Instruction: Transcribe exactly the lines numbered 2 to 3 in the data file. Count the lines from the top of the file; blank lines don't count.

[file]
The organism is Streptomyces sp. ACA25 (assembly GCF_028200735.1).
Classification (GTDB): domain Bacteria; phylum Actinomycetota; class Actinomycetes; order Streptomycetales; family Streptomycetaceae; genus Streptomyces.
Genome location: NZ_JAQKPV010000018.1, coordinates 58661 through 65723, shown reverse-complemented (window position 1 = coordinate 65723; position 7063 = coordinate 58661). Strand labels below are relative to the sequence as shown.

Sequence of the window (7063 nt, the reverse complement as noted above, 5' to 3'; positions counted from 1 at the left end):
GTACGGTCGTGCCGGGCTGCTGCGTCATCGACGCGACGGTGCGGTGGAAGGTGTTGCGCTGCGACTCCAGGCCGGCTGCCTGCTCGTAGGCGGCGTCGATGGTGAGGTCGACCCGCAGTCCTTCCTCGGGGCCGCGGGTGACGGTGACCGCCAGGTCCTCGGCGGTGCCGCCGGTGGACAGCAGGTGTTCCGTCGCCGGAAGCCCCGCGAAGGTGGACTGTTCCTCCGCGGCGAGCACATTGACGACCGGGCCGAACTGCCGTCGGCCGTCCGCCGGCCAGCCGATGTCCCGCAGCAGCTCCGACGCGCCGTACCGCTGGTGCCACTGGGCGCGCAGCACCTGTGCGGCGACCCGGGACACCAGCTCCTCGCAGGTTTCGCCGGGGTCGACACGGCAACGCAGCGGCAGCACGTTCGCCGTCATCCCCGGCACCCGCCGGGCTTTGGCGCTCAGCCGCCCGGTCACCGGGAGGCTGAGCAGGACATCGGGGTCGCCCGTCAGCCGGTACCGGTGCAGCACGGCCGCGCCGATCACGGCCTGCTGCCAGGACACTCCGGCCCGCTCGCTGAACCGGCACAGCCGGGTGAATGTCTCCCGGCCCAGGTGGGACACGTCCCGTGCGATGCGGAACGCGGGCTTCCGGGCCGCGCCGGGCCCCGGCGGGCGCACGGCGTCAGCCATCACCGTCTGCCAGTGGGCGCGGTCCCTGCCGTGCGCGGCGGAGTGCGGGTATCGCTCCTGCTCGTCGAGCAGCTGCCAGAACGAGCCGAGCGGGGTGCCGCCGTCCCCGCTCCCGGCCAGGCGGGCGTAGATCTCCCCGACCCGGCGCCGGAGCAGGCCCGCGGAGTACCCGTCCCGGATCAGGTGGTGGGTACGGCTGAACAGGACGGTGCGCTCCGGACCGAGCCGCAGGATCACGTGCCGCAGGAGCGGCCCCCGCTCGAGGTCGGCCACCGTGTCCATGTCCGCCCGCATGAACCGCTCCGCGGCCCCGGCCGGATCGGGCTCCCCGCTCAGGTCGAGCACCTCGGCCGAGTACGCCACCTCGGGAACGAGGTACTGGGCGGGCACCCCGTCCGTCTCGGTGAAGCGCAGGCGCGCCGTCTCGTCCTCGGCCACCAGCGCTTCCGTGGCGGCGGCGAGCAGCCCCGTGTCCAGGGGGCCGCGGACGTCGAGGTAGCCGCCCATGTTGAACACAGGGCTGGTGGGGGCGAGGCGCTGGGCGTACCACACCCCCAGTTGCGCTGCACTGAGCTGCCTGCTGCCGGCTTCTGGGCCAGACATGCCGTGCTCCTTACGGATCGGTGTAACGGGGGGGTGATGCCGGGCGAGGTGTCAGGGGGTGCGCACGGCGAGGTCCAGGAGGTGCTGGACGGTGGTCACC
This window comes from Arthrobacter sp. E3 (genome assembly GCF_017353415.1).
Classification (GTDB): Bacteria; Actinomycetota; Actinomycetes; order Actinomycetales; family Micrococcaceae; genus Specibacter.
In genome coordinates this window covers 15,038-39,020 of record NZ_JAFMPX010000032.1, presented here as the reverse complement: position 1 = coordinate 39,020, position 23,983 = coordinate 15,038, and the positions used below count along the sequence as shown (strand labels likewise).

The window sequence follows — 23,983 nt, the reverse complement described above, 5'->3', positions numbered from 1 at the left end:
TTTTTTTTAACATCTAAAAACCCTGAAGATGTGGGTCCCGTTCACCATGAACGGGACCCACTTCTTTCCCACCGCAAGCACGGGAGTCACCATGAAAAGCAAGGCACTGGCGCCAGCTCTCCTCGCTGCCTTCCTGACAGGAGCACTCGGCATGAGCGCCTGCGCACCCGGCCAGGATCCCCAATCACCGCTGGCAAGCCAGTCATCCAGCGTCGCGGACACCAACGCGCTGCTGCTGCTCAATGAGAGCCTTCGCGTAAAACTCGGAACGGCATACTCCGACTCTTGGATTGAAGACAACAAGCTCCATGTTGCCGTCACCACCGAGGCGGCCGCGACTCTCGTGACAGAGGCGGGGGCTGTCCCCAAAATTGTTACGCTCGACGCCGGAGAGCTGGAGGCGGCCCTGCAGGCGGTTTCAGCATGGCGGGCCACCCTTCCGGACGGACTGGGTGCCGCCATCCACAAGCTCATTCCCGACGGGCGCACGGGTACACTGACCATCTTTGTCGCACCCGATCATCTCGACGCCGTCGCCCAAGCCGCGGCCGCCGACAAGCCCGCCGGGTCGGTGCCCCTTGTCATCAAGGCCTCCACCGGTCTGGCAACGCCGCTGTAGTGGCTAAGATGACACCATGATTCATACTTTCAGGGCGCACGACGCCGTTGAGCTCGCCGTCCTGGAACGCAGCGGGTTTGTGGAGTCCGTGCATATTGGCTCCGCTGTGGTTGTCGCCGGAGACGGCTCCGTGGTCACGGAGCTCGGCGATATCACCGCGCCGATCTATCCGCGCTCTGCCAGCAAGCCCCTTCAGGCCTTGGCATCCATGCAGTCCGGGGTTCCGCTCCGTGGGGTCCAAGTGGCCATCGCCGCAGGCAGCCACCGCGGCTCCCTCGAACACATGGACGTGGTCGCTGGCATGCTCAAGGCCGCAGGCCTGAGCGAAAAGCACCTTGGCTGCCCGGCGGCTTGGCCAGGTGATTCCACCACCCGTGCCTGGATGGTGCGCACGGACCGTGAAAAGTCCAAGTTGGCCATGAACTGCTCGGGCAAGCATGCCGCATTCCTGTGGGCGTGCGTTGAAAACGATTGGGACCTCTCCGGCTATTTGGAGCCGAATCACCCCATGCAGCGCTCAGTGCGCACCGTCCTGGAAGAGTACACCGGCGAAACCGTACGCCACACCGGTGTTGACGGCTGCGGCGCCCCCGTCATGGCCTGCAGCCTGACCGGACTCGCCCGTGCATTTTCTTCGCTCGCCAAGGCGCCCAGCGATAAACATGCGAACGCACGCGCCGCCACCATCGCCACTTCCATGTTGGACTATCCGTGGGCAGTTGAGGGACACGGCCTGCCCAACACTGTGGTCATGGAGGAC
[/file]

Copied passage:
Classification (GTDB): domain Bacteria; phylum Actinomycetota; class Actinomycetes; order Streptomycetales; family Streptomycetaceae; genus Streptomyces.
Genome location: NZ_JAQKPV010000018.1, coordinates 58661 through 65723, shown reverse-complemented (window position 1 = coordinate 65723; position 7063 = coordinate 58661). Strand labels below are relative to the sequence as shown.